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Wilfred Owen: The Peter Pan of the trenches

The anti-heroic reading of the First World War did not begin with Blackadder - Wilfred Owen has far more to answer for than Richard Curtis, says the former Archbishop of Canterbury, Rowan Williams.

Young soldiers from the Royal Lancers in Tonbridge
during the First World War, 1915.
Photo: Popperfoto

Wilfred Owen 
Guy Cuthbertson
Yale University Press, 346pp, £25

Listening to the rhetoric of the Secretary of State for Education and his allies, you could be forgiven for thinking that the anti-heroic reading of the First World War began with Joan Littlewood, or even Richard Curtis. The truth is that the culprits are far more deeply entrenched in the cultural and educational world: the rot set in with the eyewitnesses whose records of the war made such an anti-heroic version almost canonical within a few years – the journalists and memoirists and, above all, the poets. Wilfred Owen has far more to answer for than Rowan Atkinson.

The prevailing reading of the 1914-18 conflict among most thoughtful people – across the class divides – was that it was a nightmare of ineptitude, squalor and waste. Geoffrey Studdert-Kennedy (“Woodbine Willie”), the army chaplain whose brave, sometimes nakedly sentimental poems shaped the response of huge numbers during and after the war, famously described the conflict as a “Waste of Muscle, Waste of Brain, Waste of Patience, Waste of Pain … Waste of Glory, Waste of God.” In another of his poems he describes his feeling after a week of conducting funerals: “God! What sorrow and what rain!” The stubborn affirmation of the dignity and, yes, heroism of individual soldiers is not allowed to obscure the absurdity and offence of the whole enterprise.

But it’s hardly as though these were the first poets to observe the horrors of war. There is Shakespeare’s startling prose meditation – tellingly, in the voice of a private soldier – in Henry V (“the king himself hath a heavy reckoning to make when all those legs and arms and heads, chopped off in a battle, shall join together at the latter day and cry all, We died at such a place”). Looking back from this, there is Homer; forward, Tolstoy. Why should anyone going into the trenches have had any illusions about war? Was it really such a shock?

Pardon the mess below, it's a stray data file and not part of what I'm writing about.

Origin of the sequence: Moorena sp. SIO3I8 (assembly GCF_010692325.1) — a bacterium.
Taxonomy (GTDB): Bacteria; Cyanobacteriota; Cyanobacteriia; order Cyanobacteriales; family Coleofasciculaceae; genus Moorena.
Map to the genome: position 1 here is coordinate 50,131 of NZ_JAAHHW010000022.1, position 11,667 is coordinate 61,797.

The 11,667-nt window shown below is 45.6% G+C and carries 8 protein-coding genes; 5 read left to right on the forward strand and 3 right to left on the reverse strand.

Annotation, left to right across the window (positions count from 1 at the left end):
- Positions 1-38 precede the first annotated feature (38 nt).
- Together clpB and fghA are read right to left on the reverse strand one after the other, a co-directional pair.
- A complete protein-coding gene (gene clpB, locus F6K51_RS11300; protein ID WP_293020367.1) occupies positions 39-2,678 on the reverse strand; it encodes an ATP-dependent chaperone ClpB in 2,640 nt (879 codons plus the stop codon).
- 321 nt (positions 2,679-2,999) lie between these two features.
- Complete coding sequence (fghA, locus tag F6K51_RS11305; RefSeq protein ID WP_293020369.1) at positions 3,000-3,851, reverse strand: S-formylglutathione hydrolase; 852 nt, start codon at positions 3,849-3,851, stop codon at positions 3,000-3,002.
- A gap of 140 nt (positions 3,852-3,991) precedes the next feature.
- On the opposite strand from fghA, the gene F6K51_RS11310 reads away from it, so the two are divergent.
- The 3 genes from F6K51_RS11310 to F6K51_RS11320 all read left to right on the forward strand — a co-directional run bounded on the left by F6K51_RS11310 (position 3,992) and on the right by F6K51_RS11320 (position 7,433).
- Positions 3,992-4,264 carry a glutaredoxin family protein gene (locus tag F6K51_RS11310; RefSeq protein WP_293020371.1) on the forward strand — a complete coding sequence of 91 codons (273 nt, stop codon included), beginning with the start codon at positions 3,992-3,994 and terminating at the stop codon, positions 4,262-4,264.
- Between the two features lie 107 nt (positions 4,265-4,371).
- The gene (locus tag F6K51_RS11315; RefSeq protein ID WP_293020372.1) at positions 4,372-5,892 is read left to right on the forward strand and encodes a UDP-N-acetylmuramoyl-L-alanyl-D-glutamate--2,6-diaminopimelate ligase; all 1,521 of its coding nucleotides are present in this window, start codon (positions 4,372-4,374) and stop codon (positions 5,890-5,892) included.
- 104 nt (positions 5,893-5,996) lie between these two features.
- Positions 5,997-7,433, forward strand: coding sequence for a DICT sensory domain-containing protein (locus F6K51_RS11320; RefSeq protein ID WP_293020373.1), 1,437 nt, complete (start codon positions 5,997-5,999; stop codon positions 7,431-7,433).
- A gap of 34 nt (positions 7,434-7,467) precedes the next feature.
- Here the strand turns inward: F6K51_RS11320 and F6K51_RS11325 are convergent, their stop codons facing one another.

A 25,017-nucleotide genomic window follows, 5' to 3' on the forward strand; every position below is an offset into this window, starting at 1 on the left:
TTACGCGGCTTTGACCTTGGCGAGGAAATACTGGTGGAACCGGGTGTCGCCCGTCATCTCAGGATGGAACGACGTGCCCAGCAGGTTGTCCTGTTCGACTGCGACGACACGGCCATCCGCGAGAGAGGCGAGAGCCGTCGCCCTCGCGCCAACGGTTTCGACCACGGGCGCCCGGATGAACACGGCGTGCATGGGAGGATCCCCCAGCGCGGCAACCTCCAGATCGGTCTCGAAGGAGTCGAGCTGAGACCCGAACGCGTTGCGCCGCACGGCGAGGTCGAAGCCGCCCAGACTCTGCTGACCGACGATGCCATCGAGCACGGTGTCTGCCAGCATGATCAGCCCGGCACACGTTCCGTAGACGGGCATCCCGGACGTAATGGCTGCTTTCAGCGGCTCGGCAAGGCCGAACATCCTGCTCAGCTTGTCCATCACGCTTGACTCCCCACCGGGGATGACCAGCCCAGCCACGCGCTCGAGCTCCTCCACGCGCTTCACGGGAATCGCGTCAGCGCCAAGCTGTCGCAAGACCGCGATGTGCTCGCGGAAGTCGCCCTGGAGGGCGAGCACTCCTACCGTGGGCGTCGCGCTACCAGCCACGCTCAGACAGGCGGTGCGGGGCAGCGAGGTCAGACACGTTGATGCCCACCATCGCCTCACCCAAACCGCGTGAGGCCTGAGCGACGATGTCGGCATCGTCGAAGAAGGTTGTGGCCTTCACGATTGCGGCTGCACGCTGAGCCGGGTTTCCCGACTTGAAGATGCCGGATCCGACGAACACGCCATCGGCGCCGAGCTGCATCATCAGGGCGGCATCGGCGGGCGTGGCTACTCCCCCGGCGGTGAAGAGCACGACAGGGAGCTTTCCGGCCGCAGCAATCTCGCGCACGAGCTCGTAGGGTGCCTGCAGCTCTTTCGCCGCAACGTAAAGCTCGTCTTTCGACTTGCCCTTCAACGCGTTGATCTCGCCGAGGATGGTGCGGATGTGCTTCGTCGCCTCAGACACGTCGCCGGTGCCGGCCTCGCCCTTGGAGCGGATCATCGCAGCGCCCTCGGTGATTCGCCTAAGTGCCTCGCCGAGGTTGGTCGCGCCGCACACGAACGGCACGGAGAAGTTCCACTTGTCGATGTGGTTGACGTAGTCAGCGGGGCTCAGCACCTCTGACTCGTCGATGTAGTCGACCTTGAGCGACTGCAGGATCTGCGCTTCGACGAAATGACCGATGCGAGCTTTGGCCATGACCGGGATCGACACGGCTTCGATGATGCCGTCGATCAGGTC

Part of the answer is perhaps that the First World War was the first major conflict in which mechanised weaponry made mass killing possible on a scale that must have rendered any individual acts of heroism virtually meaningless. The sheer industrial magnitude of the operation meant that giving significance to the routine atrocity and suffering all around was unprecedentedly hard. The shock was not the physical danger or degradation itself, but the mixture of a protracted stalemate and an uninterrupted production line of technologically crafted killing.

Hence, as Guy Cuthbertson rightly notes in this very readable and focused biography, Wilfred Owen’s deepest protest is captured in one of the best-known poems, his sonnet “Anthem for Doomed Youth”, which starts “What passing-bells for those who die as cattle?” It is not, says Cuthbertson, a protest against war as such but against a war that seems to silence proper mourning and to blur the distinctive human actions and human faces of the victims. It is a very uneven poem: the octave is full of sharp consonantal blows and images of violent chaos, and the sestet softens into a liquid gentleness – skilfully done, but at the cost of a slightly cloying romanticism (“The pallor of girls’ brows shall be their pall,/Their flowers the tenderness of patient minds”). Yet the stark opening is justly thought of as one of the iconic statements of the war.

Owen vacillates about the justifiability of armed conflict, although he becomes more convinced a pacifist as time goes on; but here he is not making a point about war so much as underscoring something about the new levels of depersonalisation in modern conflict. It is indeed a religiously haunted poem – though Cuthbertson wrongly thinks that passing-bells are a Roman Catholic convention rather than something any country parish in England would be familiar with – in its search for an appropriate ritual in which to reclaim lost dignities.

This wobbling of tone between starkness and sentimentality is one of the more challenging things about Owen’s poetry. Cuthbertson quotes a fair amount of the pre-war material, much of which is frankly dismal: quite a lot of sub-Tennysonian maundering, medieval stage-setting and just a hint of flirtation with 1890s sensualism, though very much at second hand. Poetry – or rather “Poesy” – is presented as a kind of antidote to the risks of physical passion (“God’s soothest answer to all passion’s plea”), a way of conserving imaginative energy through continence.

Passages such as this raise the difficult question of Owen’s emotional and sexual life – a very complex matter that Cuthbertson deals with intelligently and unsensationally. On balance, he is inclined to think that Owen consummated no relationships, with men or women; he remained profoundly attached to a mother whom he addresses in quasi-religious terms, and his deepest attachments seem to have been with young teenagers of both sexes – uncomfortable for a modern reader, though not by any means unusual in the period.